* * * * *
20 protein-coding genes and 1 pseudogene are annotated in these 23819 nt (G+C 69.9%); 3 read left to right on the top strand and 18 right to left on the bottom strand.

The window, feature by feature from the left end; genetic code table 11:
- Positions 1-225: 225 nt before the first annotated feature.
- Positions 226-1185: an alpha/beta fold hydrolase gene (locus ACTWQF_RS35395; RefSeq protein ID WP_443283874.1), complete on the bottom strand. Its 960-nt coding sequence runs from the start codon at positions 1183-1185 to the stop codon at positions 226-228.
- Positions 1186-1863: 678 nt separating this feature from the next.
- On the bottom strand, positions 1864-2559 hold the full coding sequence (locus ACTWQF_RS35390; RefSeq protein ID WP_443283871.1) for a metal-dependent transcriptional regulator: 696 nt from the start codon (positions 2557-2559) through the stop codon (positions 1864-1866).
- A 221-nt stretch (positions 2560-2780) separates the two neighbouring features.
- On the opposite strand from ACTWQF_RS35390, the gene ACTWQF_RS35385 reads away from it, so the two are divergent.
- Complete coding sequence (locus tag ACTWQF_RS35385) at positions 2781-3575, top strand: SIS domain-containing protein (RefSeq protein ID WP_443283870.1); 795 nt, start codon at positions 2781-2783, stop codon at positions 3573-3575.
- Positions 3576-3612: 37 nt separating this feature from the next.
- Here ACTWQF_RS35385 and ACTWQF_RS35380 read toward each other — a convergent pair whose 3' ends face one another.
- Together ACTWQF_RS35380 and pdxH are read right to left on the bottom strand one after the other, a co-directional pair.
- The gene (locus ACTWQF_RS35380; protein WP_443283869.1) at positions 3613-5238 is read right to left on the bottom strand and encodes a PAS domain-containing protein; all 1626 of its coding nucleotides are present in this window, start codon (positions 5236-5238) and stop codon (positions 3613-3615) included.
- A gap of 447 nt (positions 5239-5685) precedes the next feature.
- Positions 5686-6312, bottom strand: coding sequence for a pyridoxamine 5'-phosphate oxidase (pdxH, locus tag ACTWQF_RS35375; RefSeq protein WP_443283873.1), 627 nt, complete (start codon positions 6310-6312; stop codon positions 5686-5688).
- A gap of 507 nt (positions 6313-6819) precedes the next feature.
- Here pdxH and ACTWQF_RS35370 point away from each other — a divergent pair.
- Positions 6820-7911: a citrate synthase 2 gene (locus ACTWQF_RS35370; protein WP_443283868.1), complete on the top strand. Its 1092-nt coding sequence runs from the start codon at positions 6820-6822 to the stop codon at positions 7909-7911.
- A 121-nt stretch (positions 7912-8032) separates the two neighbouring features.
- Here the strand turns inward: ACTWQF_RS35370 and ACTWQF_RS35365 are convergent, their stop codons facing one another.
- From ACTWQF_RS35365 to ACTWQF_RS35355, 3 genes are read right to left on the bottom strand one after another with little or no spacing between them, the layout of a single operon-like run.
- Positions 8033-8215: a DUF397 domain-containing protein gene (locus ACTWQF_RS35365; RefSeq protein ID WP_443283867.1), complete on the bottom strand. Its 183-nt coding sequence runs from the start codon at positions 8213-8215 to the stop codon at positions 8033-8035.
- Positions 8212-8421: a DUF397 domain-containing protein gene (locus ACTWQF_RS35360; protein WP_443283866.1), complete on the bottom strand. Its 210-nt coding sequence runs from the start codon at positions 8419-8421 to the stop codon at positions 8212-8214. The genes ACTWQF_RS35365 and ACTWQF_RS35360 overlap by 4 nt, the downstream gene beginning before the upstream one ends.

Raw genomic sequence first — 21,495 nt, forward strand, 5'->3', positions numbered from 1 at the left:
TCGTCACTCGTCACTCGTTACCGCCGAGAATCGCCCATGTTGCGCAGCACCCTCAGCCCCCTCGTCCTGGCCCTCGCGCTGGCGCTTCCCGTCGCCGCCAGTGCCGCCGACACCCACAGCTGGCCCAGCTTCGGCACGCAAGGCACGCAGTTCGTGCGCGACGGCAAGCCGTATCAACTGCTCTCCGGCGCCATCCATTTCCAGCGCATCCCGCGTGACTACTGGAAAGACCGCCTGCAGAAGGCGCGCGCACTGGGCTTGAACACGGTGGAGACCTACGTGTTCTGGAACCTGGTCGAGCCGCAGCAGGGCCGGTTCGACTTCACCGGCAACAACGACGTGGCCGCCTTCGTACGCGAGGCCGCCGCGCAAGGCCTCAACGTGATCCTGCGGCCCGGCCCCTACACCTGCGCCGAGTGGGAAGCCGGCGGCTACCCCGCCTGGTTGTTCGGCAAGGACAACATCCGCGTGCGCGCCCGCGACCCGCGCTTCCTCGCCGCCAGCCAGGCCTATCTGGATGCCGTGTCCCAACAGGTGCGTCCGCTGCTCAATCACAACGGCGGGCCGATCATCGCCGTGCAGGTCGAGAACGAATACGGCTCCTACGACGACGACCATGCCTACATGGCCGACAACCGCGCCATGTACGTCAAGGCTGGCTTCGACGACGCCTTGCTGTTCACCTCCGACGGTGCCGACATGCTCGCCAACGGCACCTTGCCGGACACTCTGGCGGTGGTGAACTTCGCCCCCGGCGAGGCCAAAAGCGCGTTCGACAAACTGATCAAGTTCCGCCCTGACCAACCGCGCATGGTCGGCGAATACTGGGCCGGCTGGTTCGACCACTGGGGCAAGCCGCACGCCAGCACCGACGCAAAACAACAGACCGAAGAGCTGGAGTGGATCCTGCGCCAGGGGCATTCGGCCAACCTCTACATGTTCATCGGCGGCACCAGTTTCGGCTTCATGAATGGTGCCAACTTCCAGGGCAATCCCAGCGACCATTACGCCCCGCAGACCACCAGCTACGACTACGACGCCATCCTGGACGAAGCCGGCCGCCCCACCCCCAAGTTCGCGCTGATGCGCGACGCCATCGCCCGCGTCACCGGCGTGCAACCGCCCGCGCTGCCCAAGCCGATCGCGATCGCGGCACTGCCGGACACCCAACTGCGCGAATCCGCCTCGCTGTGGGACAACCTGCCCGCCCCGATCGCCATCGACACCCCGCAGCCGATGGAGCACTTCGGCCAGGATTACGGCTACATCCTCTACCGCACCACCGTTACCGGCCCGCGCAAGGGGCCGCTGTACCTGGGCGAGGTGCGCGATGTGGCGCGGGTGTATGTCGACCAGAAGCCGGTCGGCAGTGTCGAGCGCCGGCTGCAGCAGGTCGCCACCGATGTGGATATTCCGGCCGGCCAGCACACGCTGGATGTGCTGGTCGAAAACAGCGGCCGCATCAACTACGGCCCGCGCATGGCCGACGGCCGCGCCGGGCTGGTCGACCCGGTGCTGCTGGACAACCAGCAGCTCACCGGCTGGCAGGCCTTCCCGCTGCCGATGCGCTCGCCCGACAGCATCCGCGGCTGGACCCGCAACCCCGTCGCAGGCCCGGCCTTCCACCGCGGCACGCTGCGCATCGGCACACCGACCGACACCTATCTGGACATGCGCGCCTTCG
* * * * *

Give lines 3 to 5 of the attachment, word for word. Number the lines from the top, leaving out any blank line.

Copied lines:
- Positions 1-225: 225 nt before the first annotated feature.
- Positions 226-1185: an alpha/beta fold hydrolase gene (locus ACTWQF_RS35395; RefSeq protein ID WP_443283874.1), complete on the bottom strand. Its 960-nt coding sequence runs from the start codon at positions 1183-1185 to the stop codon at positions 226-228.
- Positions 1186-1863: 678 nt separating this feature from the next.